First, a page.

The term bispecific antibody (bsAb) is used to describe a large family of molecules designed to recognize two different epitopes or antigens. BsAbs come in many formats, ranging from relatively small proteins, merely consisting of two linked antigen-binding fragments, to large immunoglobulin G (IgG)-like molecules with additional domains attached. An attractive bsAb feature is their potential for novel functionalities — that is, activities that do not exist in mixtures of the parental or reference antibodies. In these so-called obligate bsAbs, the physical linkage of the two binding specificities creates a dependency that can be temporal, with binding events occurring sequentially, or spatial, with binding events occurring simultaneously, such as in linking an effector to a target cell. To date, more than 20 different commercialized technology platforms are available for bsAb creation and development, 2 bsAbs are marketed and over 85 are in clinical development. Here, we review the current bsAb landscape from a mechanistic perspective, including a comprehensive overview of the pipeline.
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The authors thank R. Roovers and H. van der Vliet for helpful comments on the manuscript and A. Cook and V. P. Rath for access to the Beacon Targeted Therapies database.
A.F.L. and M.L.J. are employees of Genmab, a biotechnology company that develops therapeutic antibodies including bispecific antibodies and bispecific antibody technology. They own warrants and/or stock. P.W.H.I.P. is an employee of Lava Therapeutics, a start-up biotechnology company that develops therapeutic antibodies including bispecific antibodies and bispecific antibody technology. He obtains stock options as part of his employment.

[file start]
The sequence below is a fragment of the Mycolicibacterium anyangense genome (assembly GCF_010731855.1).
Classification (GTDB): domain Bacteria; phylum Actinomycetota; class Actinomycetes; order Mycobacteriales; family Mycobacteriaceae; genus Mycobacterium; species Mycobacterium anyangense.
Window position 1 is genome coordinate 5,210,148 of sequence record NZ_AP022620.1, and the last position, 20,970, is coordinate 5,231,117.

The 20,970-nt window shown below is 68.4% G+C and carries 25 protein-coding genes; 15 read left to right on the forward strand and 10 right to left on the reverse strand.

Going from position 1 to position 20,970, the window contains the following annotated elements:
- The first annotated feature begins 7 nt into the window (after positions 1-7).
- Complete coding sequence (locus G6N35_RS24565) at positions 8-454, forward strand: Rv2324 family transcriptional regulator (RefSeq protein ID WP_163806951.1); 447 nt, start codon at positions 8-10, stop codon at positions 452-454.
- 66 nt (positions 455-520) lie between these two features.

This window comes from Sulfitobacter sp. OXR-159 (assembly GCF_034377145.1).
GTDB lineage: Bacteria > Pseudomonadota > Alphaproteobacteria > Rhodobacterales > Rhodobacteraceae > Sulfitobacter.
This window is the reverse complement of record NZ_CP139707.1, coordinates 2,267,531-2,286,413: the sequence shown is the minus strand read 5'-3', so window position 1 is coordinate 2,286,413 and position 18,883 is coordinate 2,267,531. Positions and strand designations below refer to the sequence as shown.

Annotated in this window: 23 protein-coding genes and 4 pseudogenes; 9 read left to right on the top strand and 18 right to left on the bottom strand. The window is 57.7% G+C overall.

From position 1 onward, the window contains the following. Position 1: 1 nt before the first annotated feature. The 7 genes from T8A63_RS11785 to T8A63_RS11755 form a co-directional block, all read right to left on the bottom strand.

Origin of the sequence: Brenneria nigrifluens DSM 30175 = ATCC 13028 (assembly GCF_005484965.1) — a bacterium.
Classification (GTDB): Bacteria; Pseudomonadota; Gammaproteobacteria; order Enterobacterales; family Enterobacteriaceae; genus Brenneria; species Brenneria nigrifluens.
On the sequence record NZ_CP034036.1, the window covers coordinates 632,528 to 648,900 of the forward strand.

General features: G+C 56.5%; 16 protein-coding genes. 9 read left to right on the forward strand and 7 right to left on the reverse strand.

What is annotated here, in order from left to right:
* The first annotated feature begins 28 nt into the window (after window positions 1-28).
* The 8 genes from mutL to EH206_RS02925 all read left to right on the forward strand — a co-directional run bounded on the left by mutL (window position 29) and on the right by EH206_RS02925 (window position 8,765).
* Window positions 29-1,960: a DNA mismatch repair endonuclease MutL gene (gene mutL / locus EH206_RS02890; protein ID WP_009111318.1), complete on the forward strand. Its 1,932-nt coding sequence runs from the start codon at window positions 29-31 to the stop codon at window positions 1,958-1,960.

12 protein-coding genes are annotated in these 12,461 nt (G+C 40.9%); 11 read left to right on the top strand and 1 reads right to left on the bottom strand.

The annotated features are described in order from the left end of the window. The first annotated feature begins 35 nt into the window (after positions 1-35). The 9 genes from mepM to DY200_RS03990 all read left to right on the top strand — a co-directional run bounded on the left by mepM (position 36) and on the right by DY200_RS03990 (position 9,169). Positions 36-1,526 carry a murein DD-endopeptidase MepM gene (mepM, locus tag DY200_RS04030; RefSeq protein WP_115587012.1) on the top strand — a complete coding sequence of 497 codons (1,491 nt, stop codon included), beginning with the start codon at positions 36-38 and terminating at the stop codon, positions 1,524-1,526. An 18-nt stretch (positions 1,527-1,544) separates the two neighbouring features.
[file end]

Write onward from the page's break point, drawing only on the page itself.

Springer Nature remains neutral with regard to jurisdictional claims in published maps and institutional affiliations.
- Combinatorial bsAbs
Bispecific antibodies (bsAbs) that display an activity or functionality that can also be obtained by combining separate antibodies with the same specificities (for example, a parental or reference antibody mixture).
- Obligate bsAbs
Bispecific antibodies (bsAbs) that display an activity or functionality that is dependent on the physical linkage of the two specificities (and cannot be obtained by combining separate antibodies with the same specificities). The dual-targeting concepts mediated by these bsAbs are considered obligate concepts.
- Chain-association issue
The co-expression of two different heavy (H) and two different light (L) chains results in a complex mixture of sixteen possible H2L2 recombinations, representing ten different antibodies. Only one of these antibodies (represented by two possible H2L2 recombinations) corresponds with the desired bispecific antibody (maximal yield 12.5% in the mixture). This issue is addressed by strategies forcing cognate HL-pairing and/or promoting heterodimerization of the two different H chains.
The number of antigen-binding sites in an antibody molecule. The design of a bispecific antibody (bsAb) format influences the number of binding sites per target. A bivalent bsAb with one binding site for each target is denoted as 1 + 1. Incorporating additional binding sites can lead to trivalent (2 + 1) and tetravalent (2 + 2 or 1 + 3) designs.
- Antibody fragments
The antibody molecule consists of different domains that can be expressed separately and used as modular building blocks. The domains involved in antigen recombination are often used as binding moieties in the design of antibody-based therapeutics. Examples include domain antibodies (heavy chain-only variable domain (VHH)) and single-chain Fv fragments (scFvs), antigen-binding fragments (Fabs), single-chain Fab fragments (scFabs) and, more recently, single-chain Fc fragments (scFcs).
- Cross-arm binding efficiency
An increase in apparent affinity when a bispecific antibody binds to the second target or receptor following its binding to the first target or receptor on the same cell.